Mathematics is the universal language that we all experience daily in one way or another. We see the application of mathematics often emerging from some of the most unlikely places. Some professions use abstract mathematical concepts in their daily work, but I would argue that ALL occupations use math every day in many different ways. Whether we’re looking at patterns or problem solving, so much of what we do has direct connections to math. For our students, they may not visibly see that their days are filled with math. Where possible, we should be explicitly pointing these concepts out to students so they can see these everyday life connections.

In this blog, I will share the research that supports active learning in math through real-life applications. I also will share practical applications of what we can all do to create a transfer of understanding in mathematics for our students and to share with parents for all children.

In previous blogs, I have discussed the significance of moving from surface-level knowledge to making connections that transfer one concept to another. However, I have heard students ask how they will ever use math in "real-life" situations. Many educational researchers, including McTighe, Marzano, Hattie, Biggs & Collis all talk about the importance of transfer and deep understanding. They share impactful research about how our students need to move past rote and recitation, connecting the concepts that they have learned to real-life situations that have meaning and context.

As we move through 2020, we venture into the unknown world. We are still experiencing a global pandemic which has dramatically changed our schooling landscape. We have all had significant changes to our classrooms, our homes, schools and everyday life in isolation. Indeed, for me, both as an educator and as a parent, I am using as many daily events to teach mathematical concepts and connect them to real-life experiences.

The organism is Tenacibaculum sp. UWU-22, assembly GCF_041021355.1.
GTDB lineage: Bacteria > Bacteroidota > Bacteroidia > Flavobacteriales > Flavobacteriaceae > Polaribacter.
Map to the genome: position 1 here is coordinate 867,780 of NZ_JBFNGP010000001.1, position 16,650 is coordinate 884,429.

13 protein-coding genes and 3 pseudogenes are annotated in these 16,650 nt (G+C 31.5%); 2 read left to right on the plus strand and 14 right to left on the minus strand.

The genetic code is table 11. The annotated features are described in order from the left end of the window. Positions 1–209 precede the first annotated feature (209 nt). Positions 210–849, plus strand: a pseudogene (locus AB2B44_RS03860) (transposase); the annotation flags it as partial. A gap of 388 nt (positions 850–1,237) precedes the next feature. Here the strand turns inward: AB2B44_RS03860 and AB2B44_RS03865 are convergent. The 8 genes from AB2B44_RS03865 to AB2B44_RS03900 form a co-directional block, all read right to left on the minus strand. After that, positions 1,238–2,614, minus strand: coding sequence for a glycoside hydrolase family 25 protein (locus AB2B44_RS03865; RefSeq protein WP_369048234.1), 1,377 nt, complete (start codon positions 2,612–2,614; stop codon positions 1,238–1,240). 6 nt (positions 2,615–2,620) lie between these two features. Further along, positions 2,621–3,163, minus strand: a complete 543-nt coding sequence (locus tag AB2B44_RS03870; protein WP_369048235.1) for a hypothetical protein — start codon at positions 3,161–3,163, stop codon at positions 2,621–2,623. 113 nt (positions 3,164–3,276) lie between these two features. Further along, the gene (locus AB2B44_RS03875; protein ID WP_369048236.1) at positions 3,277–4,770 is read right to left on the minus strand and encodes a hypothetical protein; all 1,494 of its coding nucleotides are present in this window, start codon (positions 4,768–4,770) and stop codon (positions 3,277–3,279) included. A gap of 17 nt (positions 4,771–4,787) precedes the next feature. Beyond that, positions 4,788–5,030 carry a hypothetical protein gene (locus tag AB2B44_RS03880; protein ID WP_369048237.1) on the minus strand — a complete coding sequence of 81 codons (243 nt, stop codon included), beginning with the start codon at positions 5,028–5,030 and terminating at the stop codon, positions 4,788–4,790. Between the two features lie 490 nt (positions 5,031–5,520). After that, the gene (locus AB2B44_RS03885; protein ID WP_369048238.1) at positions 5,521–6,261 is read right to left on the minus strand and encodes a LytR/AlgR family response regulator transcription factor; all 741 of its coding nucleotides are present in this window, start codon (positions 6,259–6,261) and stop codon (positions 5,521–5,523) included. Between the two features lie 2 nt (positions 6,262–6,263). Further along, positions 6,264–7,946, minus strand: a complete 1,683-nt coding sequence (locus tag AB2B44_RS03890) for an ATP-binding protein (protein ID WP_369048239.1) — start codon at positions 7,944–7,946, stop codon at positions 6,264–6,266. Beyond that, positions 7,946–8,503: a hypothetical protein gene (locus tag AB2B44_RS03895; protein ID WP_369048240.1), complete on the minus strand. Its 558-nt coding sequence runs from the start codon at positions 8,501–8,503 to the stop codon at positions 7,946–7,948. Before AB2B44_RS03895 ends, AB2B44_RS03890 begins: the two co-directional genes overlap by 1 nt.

Asking the parents of your students to interact with their children in finding mathematical concepts that connect to the learning outcomes you are teaching will add a richness and depth to the learning experiences of your students. When listening to my children play games such as Minecraft with their friends online, I have overheard them discussing building coordinates, use of angles and measurement of designing structures. Hearing this math vocabulary is exciting! I have followed on from this to explicitly pointing out that we are using math when we are estimating, predicting and following instructions.

Another place we have discussed using math in everyday life is at our grocery store. Grocery shopping requires a broad range of math knowledge from multiplication to estimation and percentages. Each time you calculate the price per unit, weigh produce, figure percentage discounts, and estimate the final cost, we are using math in our shopping experience. I have encouraged my children to play math challenges at the grocery store. For example, can they estimate the total cost of all groceries before checkout? Who is the closest to the final price? Money is relevant to students, and they see how it is used and calculated.